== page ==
I've had a Garmin GPS 12 for a couple of years now - therefore probably out of date - but it's done all I wanted of it.
Consider whether you just want a fixing aid for walking about or whether you ned a more swept up navigation system for vehicles/aircraft/boats with waypoints and track keeping and so on.
A very important consideration is battery life - my Garmin eats them, but as I only really use it as a fixing aid and switch it off when not in use, it's not a problem. If you are moving at even Landy speeds and need it switched on all the time to plot track made good and so on, battery life might be a bit more of an issue.
I had a 38 sold it on Ebay, bought a Legend from Ebay, Â£115 plus P & P, bought Metroguide v6 from Ebay.. soes I can use it for work and holidays in France,(wife is navigationally challenged ..bless her).
Great display,light as anything, great bit of kit.
If you use Peer to Peer software, you can problably find Mapsource software.
Use mine all the time now, ...
Legend, Vista or Venture you won't go wrong, depends on your budget thats all
I've been using an etrex Legend with Memory Map for several months without any problems. You can't load the maps onto the device from MM, but you can certainly transfer routes, tracklogs and waypoints. If you want maps to put on the handheld, you'll need to get hold of the Garmin mapping CDs from their website or ebay. I don't think much of the mapping function on the legend though; any of the etrex range will be plenty good enough.
What sets it apart from the eTrex, etc., is its robustness. Whereas the eTrex, Venture, etc. are about the size of 2003 mobile phones and equally flimsy, the 72 is more like a 1999 jobbie (although it was actually released in at the end of 2002): biggish but waterproof and able to withstand being dropped.
As you might be aware, the big trouble with GPS is battery consumption. You can't really leave them on all the time. But each time the handset is switched on it takes a wee while to locate the signals from the satellites which tell it where it is. The time taken to do this can be critical - it can take more than five minutes if it has not been turned on for a couple of weeks. Subsequent reacquisitions of the satellites, if turned off for only an hour or so, take about a minute in reality. The 72 is pretty quick.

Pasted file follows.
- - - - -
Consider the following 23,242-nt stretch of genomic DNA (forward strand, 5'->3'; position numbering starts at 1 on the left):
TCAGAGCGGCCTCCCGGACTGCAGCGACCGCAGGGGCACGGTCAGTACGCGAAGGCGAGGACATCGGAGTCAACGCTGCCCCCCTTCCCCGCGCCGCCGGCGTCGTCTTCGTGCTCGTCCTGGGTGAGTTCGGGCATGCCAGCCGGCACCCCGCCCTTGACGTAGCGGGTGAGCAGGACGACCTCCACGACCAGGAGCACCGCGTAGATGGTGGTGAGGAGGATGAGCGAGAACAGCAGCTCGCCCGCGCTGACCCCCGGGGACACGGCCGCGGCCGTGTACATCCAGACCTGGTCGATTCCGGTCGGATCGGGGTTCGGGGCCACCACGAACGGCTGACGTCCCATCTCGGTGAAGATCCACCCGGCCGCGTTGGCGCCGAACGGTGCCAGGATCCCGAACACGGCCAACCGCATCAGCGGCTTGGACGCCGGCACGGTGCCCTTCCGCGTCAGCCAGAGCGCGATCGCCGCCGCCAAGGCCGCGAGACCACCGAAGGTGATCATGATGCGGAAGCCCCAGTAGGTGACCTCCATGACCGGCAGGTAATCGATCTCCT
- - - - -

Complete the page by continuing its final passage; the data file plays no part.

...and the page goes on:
I've popped a list of requirements below of the features I'm after, any suggestions:
Handheld GPS for civvie trekking
Has a map display as close as dammit to an OS 1:25000
Capable globally or near as poss. with uploading maps from somewhere or other.
You'll note I care not about weight (now that my boots are hungup I've got loads of space in my bergen where the 319 used to go)
I don't care about the cost if its the right kit so I can hang on to it for a few years, so expensive is fine but its got to be worth it.
I don't really need many features either, from my POV I'm just after a map and compass replacement (hence the must have map-like-display, not this:
I recognise the 'don't trust just a gps, take your own map and compass too' line and depending on task I will.
Go for Garmin . Ignore the knobbers who say compass and a map . That is bollacks . You try sending grids rapid at night in a tracked vehical at speed . How the old timers did it i dont know. Compass and map as well of course but Gps is the way ahead .Why make it hard